I have read some on Proxy Servers, but I am still confused.

Eberhard Roloff tuxebi at gmx.de
Wed Dec 3 08:02:01 UTC 2008

Steven Vollom wrote:
> Nils Kassube wrote:
>> Steven Vollom wrote:
>>> Are there free Proxy Servers?  
>> If you mean a proxy server on the net to disguise your IP, try
>> <http://www.google.com/search?q=free+proxy+server&num=100>. If you mean a 
>> program to run on your machine, there are many. Depending on your needs 
>> you may consider squid, wwwoffle, anon-proxy, privoxy, just to mention a 
>> few.
>>> Can a person still use a torrent 
>>> program, and use it safely?  
>> Sure, why not? And what do you mean with "safely"?
> When I read that now, it doesn't make any sense.  I can't remember what 
> was going through my mind.  I think I meant without losing important 
> stuff; if it is like a filter, you lose things sometimes you'd rather 
> not lose.
>>> Does a Proxy Server provide similar 
>>> benefit to a firewall?  
>> A firewall can do many more things than a proxy server. See
>> <http://en.wikipedia.org/wiki/Firewall>
>> <http://en.wikipedia.org/wiki/Proxy_server>
> Is a firewall just a complex password protected incoming signal.  I am 
> sure my imagination sees it wrong.  I have never heard it explained, I 
> have just heard the word firewall.
>>> Is the setup easy enough for a newbie?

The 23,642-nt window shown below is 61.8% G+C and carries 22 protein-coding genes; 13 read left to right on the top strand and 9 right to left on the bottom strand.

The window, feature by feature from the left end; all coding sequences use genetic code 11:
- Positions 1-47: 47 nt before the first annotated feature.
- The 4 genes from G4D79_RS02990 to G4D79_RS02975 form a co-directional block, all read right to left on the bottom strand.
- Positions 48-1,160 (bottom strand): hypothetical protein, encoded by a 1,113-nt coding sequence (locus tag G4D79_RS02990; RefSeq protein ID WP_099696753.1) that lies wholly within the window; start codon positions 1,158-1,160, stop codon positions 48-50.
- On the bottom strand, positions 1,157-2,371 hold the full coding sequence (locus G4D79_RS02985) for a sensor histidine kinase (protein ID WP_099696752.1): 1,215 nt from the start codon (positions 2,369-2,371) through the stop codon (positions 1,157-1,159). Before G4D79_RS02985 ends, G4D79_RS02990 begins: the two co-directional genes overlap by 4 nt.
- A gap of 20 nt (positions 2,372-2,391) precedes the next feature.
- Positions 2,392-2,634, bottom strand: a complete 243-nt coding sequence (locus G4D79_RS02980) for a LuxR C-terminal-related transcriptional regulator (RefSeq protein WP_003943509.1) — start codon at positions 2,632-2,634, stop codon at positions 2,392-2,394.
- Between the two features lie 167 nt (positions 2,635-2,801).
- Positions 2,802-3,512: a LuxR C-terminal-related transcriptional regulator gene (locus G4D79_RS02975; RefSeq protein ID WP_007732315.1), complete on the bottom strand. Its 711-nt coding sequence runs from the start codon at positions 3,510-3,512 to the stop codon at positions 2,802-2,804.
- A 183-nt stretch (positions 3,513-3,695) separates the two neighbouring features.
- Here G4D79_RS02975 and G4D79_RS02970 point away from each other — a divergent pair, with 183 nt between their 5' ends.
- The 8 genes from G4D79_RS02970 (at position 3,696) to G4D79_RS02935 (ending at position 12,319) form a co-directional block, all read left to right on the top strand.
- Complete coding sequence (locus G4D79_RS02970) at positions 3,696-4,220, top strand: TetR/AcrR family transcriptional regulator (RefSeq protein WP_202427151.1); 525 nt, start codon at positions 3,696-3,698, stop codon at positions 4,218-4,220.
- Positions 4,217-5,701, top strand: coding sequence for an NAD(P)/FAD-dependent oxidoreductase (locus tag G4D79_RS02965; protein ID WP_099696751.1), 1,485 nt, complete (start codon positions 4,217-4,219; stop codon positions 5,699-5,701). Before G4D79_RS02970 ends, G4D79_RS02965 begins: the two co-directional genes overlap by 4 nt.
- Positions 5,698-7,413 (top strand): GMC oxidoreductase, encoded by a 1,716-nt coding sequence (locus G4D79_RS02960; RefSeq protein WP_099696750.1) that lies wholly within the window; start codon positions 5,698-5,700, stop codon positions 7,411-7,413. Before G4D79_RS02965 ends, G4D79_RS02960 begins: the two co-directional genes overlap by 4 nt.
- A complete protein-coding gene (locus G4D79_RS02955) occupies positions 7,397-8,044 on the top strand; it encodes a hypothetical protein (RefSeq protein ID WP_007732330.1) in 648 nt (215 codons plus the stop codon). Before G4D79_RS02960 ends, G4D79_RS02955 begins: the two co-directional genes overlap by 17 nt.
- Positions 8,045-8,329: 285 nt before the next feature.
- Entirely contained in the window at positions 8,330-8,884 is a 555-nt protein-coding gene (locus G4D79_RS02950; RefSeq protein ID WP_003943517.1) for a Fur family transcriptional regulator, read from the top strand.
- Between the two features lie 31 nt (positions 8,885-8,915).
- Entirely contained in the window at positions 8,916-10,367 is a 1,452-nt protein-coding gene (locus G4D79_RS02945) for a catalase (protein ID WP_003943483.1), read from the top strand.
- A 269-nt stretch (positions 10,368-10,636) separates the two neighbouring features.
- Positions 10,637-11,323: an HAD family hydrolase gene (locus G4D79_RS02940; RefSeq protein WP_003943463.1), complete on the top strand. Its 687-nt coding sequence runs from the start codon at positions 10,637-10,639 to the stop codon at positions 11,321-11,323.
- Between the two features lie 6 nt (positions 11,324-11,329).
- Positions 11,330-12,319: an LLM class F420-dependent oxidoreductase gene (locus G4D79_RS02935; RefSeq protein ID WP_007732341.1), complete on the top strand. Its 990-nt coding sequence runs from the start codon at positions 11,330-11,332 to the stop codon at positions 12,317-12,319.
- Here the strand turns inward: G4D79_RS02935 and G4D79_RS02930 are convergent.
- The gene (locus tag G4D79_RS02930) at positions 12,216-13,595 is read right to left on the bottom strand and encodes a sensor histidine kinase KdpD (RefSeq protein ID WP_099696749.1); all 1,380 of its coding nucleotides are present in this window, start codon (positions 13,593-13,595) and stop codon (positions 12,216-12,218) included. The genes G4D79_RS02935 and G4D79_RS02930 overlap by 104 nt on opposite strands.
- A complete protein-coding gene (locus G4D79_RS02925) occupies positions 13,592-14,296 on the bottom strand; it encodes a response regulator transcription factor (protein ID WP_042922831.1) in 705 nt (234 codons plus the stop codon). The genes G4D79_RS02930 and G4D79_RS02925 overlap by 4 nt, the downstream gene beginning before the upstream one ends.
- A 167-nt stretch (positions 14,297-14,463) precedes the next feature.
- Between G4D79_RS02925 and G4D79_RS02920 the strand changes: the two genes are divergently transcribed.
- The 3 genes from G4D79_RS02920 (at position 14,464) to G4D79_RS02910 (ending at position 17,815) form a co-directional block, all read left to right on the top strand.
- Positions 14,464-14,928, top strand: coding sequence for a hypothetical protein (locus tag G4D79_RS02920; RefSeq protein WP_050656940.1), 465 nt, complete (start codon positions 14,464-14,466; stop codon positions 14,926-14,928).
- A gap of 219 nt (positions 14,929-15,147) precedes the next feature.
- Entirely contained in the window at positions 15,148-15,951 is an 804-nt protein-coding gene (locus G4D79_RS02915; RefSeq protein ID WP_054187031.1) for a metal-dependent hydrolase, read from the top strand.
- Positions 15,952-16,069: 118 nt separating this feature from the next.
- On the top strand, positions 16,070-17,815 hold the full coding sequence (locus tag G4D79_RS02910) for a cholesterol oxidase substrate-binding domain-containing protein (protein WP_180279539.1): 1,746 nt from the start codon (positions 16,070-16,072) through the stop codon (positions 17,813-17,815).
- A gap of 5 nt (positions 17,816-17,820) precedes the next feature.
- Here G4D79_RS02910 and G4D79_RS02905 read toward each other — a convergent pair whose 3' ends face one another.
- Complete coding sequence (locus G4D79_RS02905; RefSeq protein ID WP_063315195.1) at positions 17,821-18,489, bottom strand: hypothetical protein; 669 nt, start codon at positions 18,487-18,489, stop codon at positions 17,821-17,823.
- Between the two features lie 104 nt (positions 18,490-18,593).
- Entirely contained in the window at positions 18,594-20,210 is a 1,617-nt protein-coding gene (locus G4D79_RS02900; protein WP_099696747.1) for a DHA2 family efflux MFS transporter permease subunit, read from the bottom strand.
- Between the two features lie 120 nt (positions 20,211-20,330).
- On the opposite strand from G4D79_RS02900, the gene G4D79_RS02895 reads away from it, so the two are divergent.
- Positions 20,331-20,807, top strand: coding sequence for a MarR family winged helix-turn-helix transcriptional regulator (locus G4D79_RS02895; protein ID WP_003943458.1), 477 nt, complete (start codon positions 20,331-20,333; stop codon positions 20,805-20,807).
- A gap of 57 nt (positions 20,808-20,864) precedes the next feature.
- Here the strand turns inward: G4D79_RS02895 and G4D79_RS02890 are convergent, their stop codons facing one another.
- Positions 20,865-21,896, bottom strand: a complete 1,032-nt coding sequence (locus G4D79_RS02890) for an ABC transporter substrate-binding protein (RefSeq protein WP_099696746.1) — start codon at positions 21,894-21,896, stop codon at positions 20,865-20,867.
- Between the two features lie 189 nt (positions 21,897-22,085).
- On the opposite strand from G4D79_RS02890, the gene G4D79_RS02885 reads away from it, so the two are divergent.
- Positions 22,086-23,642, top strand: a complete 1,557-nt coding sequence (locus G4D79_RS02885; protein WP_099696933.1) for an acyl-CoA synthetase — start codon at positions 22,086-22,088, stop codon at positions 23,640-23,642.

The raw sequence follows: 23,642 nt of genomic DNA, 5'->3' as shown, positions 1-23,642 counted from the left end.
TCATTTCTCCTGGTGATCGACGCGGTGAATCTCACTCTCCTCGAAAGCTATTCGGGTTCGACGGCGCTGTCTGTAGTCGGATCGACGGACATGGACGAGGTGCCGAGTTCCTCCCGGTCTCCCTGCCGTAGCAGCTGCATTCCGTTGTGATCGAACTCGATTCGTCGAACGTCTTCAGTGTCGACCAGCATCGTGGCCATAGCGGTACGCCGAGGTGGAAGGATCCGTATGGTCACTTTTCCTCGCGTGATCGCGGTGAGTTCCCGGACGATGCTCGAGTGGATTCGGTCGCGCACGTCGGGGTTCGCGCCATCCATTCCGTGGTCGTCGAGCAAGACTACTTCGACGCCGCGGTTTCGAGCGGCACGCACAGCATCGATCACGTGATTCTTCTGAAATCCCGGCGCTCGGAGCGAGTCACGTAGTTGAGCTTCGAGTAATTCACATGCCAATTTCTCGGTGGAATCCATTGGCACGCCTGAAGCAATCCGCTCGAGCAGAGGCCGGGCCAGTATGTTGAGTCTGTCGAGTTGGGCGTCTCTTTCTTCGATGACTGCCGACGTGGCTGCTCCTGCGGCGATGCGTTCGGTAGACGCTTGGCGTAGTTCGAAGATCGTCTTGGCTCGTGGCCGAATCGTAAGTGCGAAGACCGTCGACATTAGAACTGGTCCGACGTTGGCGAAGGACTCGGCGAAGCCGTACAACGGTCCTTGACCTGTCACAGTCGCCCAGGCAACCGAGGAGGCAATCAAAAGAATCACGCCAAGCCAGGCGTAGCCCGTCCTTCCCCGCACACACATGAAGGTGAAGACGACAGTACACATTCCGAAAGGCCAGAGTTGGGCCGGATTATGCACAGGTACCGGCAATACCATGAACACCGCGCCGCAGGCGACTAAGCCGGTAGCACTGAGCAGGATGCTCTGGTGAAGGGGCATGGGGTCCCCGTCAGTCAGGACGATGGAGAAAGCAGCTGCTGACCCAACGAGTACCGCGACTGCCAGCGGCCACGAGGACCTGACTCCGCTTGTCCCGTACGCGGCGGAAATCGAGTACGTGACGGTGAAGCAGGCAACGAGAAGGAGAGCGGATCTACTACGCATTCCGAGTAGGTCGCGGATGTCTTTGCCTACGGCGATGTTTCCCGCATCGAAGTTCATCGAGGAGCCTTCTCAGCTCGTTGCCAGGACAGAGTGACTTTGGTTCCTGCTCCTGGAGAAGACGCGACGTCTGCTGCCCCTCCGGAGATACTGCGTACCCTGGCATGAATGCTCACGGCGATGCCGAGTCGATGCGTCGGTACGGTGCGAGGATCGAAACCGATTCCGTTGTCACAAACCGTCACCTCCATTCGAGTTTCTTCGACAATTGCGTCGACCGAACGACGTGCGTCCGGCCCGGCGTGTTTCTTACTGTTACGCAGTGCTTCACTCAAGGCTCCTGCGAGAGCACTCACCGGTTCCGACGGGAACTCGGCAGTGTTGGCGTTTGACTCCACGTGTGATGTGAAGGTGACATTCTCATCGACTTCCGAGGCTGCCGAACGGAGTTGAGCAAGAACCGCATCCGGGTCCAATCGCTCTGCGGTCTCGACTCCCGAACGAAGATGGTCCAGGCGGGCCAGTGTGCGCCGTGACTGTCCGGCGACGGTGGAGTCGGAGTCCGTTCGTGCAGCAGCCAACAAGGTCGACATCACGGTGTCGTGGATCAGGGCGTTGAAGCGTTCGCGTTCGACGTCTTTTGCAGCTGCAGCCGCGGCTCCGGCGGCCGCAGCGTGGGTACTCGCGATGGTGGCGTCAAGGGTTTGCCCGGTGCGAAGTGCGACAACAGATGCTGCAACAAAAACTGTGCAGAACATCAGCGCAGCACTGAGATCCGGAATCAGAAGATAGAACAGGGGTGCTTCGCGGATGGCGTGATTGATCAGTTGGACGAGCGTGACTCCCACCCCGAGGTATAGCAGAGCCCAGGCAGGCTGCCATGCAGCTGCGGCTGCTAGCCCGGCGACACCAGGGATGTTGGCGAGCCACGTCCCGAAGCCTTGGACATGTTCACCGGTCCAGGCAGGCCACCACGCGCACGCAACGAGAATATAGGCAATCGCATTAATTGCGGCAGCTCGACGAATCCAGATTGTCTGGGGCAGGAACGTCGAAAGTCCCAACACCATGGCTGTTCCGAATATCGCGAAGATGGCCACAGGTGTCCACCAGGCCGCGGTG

>> That depends on what type of proxy you are speaking of. If it is a proxy 
>> somewhere on the net you usually only have to set the IP address and port 
>> in your browser. If it is a program on your machine it depends on the 
>> program.
> If the ones that cost are better, I need one that is cheap.  If the free 
> ones work OK, do they increase the security provided by a firewall.   
> Does a good firewall work as well without a proxy server?
>>> Will a  
>>> Proxy Server work through a Router?
>> Yes.
>>> I would like to increase the security of the incoming internet signal
>>> through my router, then relax internal security.
>> >From your previous posts I know you are the only one on your local 
>> network. Therefore I think you don't need to worry about "incoming 
>> internet signal" if your router can work as a firewall which blocks 
>> incoming connections. Check the router setup page if that is possible. 
>> Then again, there are things like phishing emails which can't be reliably 
>> blocked by a firewall or proxy. There you'd better rely on your brain.
> I followed their instruction pretty well, because it worked.  I have no 
> idea what I did.  I just followed instructions.  I really would like to 
> understand this aspect of computing.  My new computer will start fresh 
> without all the mistakes and insecurities as this one.  And, I would 
> like to be reasonably secure from now on.
> Thanks! Nils
>> Nils

Hi Steven,

basically your router acts as a device that translates between your 
private network (ex. 192.168.1.x) and the Internet.

This offers you a good deal of privacy since your private network cannot 
be seen and cannot be exploited from the internet.

Moreover the firewall that is integrated into your router should ensure 
that no incoming traffic is handled which you did not previously 
initiate from the inside. This most often is setup by default.

Generally a firewall handles traffic by looking at each IP packet, 
applying a rule set to it and act accordingly. A proxy in contrast is an 
application that acts "on your behalf" in regard to internet 
communication. They are generally not related, although it often makes 
sense to install them in common.

So you can safely rely on your router/firewall, have fun with your new 
machine and feel adequately safe.

Kind regards

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